On Mother's Day: A veteran's wisdom and a newbie's wish

Leslie Kahn and Megan Drozd are two “mommy bloggers” with ChicagoNow. Though they come from different generations, they share an intense love for their children, humor, and friendship. This post is one of two in collaboration between them on the theme of motherhood. Please visit the second post through the link provided at the conclusion of this piece.

Now that I have been a parent for almost 15 years, I’d like to think that I deserve the title of “Veteran Mom.” That is not to say that I can pat myself on the back and just “phone parenting in” for the rest of my child’s life. Especially, with an o-so-smart kid like mine who constantly keeps me on my toes with conversations like these:

Son: Can you plug in my fan?
Me: Why can’t you do it?
Son: Because I won’t be this tired if I move and I know you want me to go to sleep!

Me: Can we eat at the table like a family?
Son: I’ll change the litter boxes if you don’t make me eat as a family.

You gotta give him credit for coming up with this stuff!

1. I have learned a lot being his parent, but it has been a “very slow learning curve” and if only I had a crystal ball…wouldn’t every parent want one?… I would definitely have done things differently, knowing what I know now.

2. I wish that I would have realized years ago that my son was dealing with a lot of trauma, that he was very slow to mature and that he would eventually turn into a sweet, nurturing, funny, mischievous, reasonable, human being. I only had to hang in there.

3. I wish that I would have realized years ago that yelling at him was the worst thing I could do and that the best thing I could do was to walk away when he was overwhelmed and freaking out, leaving him to calm himself down.

4. I wish that I would have realized years ago that medication wasn’t the answer, but there was really no way to know this without trying it…and it didn’t help. I feel bad that he took so many meds and worry what long term effect this might have on him, but I was desperate and doing the best I could.

5. I wish there were other parents who had been through similar who could have told me that, yes, it will get better…just try and be patient.

6. I wish that I could have hugged him and told him I loved him much more than I was able to do because that’s what he really needed.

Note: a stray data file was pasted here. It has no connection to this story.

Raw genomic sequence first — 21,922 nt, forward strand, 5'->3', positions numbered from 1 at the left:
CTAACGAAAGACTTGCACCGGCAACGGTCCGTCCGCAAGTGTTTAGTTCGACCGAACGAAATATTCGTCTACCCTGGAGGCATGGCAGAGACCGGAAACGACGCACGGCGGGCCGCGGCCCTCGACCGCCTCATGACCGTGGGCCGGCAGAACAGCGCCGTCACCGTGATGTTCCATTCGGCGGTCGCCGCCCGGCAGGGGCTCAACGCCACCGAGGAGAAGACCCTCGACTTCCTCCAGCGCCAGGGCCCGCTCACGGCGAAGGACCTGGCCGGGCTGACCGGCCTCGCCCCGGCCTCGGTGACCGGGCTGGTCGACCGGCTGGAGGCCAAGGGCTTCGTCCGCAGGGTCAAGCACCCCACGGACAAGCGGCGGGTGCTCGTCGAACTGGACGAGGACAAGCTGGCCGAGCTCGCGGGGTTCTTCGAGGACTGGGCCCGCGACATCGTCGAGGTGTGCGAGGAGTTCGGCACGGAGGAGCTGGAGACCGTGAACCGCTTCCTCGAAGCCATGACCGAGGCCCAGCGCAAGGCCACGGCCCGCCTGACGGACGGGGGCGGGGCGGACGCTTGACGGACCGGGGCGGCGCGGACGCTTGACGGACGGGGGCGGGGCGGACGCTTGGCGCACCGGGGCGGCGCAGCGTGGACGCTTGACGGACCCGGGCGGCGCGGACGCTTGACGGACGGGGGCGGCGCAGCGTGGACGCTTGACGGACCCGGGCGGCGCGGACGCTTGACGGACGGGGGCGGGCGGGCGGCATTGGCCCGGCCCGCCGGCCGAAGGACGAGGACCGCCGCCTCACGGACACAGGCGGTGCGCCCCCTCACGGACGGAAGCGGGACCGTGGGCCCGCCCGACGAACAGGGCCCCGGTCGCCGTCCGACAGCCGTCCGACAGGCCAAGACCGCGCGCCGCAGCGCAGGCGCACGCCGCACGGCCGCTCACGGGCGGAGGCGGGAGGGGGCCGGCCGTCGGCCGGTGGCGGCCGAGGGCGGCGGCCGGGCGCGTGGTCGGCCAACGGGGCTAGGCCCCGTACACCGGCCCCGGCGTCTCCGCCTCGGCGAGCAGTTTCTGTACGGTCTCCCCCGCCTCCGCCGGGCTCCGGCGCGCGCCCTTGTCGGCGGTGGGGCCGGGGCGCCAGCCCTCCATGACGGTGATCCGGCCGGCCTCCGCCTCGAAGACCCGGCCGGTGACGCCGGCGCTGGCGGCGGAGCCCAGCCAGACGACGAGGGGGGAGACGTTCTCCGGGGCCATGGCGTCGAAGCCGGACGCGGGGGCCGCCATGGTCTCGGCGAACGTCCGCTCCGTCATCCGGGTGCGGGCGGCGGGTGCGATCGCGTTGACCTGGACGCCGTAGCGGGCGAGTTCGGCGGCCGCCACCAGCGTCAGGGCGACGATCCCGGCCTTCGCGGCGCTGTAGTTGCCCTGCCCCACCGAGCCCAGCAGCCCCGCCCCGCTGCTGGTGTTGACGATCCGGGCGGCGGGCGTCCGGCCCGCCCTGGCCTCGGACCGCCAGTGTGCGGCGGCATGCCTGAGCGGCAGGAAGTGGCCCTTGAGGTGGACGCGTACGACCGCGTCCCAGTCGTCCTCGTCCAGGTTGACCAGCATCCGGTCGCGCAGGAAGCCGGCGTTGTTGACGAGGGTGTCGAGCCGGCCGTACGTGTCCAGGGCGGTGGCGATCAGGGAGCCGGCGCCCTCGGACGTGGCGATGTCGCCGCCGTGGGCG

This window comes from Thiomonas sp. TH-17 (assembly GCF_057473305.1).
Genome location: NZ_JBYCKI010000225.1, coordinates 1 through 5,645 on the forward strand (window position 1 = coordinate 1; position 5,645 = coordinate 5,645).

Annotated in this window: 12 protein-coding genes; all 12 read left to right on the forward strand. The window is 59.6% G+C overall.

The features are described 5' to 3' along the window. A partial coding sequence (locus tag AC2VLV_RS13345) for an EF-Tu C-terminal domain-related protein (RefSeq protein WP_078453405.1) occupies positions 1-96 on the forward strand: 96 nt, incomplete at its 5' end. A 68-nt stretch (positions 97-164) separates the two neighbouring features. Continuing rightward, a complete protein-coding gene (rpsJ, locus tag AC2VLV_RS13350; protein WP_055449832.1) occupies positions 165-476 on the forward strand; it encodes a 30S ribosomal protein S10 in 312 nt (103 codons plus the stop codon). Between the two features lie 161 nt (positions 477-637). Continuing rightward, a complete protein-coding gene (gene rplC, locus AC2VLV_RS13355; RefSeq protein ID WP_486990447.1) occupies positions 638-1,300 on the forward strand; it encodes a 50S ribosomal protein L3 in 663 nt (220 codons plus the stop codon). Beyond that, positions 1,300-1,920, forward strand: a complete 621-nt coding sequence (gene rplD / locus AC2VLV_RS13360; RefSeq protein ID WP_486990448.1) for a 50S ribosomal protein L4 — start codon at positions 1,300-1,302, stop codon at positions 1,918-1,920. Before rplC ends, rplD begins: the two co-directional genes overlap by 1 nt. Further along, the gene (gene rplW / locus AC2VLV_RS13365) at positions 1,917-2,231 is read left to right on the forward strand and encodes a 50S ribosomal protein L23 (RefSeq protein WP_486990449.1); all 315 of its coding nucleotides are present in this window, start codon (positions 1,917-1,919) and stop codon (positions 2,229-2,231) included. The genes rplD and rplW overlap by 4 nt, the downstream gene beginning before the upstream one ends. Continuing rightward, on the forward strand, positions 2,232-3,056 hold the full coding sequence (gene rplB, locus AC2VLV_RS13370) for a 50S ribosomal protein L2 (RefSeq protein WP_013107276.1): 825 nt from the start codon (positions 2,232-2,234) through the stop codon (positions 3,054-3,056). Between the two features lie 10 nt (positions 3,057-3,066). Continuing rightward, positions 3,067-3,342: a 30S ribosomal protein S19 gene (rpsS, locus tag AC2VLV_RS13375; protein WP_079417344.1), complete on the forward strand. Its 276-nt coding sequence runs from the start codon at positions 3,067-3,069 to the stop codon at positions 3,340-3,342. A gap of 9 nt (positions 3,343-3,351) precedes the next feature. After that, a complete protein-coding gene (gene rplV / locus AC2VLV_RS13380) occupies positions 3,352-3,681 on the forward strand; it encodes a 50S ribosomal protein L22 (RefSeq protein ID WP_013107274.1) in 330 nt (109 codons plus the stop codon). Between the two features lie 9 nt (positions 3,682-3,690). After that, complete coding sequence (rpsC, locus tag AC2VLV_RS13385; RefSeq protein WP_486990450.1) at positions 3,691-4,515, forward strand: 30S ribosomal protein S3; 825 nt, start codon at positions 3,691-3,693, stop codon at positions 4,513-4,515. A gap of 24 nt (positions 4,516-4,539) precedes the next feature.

7. I wish that I had learned how to meditate so that I could keep myself calm when I needed to be…for him.

8. I learned that I had to stop “sweating the small stuff” since so much “big stuff” was going on all the time.

9. I stopped beating myself up about trying to do it all, keeping my house tidy and clean, because, after all, my well-being and that of my child were more important than the state of my house.

10. It is absolutely true what they say…they grow up SO quickly. Live in the moment, enjoy them where you all are at the time, because before you know it, they don’t need you THAT much anymore.

11. Try not to live vicariously through your children. Don’t make them do stuff that they don’t want to do…unless all they do is sit on the couch, playing shooter video games like Call of Duty ALL THE TIME. In that case, you have to make them do other stuff because it’s not good for them to do that for 14 hours, non-stop.

12. Small, furry, companion animals are wonderful for the entire family and give you something to talk about with your otherwise oblivious teenager. After 2 accidental guinea pig deaths, we went for a sturdier pet; cats. I wish we did that sooner. It has helped us all.

13. Remember that life is not black or white; there is an awful lot of gray in there. Learning how to compromise is the best way to keep everyone happy. When your kid is a control freak, if you give a little, you actually get a lot back.

Ready to hear a newbie mother’s wish? Please follow the link to friend and fellow ChicagoNow blogger, Megan Drozd’s newbie wish and enjoy her Facebook page as well at Stable Mable.

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